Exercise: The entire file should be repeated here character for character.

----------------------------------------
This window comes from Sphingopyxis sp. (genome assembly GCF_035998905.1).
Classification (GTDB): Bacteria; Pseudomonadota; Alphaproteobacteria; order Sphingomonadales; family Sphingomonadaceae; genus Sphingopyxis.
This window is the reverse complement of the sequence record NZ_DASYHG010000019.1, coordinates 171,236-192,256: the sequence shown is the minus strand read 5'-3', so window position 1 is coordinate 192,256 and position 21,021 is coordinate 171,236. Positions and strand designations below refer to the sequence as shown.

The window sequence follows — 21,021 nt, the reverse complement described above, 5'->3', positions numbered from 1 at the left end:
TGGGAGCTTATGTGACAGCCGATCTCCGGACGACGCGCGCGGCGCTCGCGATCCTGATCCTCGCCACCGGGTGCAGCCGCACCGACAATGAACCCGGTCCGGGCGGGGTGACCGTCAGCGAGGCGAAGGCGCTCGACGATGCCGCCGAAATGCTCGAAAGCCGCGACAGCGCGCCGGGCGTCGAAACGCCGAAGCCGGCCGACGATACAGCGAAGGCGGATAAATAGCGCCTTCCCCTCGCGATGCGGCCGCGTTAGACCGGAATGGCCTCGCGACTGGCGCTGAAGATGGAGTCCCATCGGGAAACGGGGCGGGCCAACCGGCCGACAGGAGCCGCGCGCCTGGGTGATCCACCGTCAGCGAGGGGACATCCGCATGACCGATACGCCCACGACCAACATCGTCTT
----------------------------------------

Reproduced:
This window comes from Sphingopyxis sp. (genome assembly GCF_035998905.1).
Classification (GTDB): Bacteria; Pseudomonadota; Alphaproteobacteria; order Sphingomonadales; family Sphingomonadaceae; genus Sphingopyxis.
This window is the reverse complement of the sequence record NZ_DASYHG010000019.1, coordinates 171,236-192,256: the sequence shown is the minus strand read 5'-3', so window position 1 is coordinate 192,256 and position 21,021 is coordinate 171,236. Positions and strand designations below refer to the sequence as shown.

The window sequence follows — 21,021 nt, the reverse complement described above, 5'->3', positions numbered from 1 at the left end:
TGGGAGCTTATGTGACAGCCGATCTCCGGACGACGCGCGCGGCGCTCGCGATCCTGATCCTCGCCACCGGGTGCAGCCGCACCGACAATGAACCCGGTCCGGGCGGGGTGACCGTCAGCGAGGCGAAGGCGCTCGACGATGCCGCCGAAATGCTCGAAAGCCGCGACAGCGCGCCGGGCGTCGAAACGCCGAAGCCGGCCGACGATACAGCGAAGGCGGATAAATAGCGCCTTCCCCTCGCGATGCGGCCGCGTTAGACCGGAATGGCCTCGCGACTGGCGCTGAAGATGGAGTCCCATCGGGAAACGGGGCGGGCCAACCGGCCGACAGGAGCCGCGCGCCTGGGTGATCCACCGTCAGCGAGGGGACATCCGCATGACCGATACGCCCACGACCAACATCGTCTT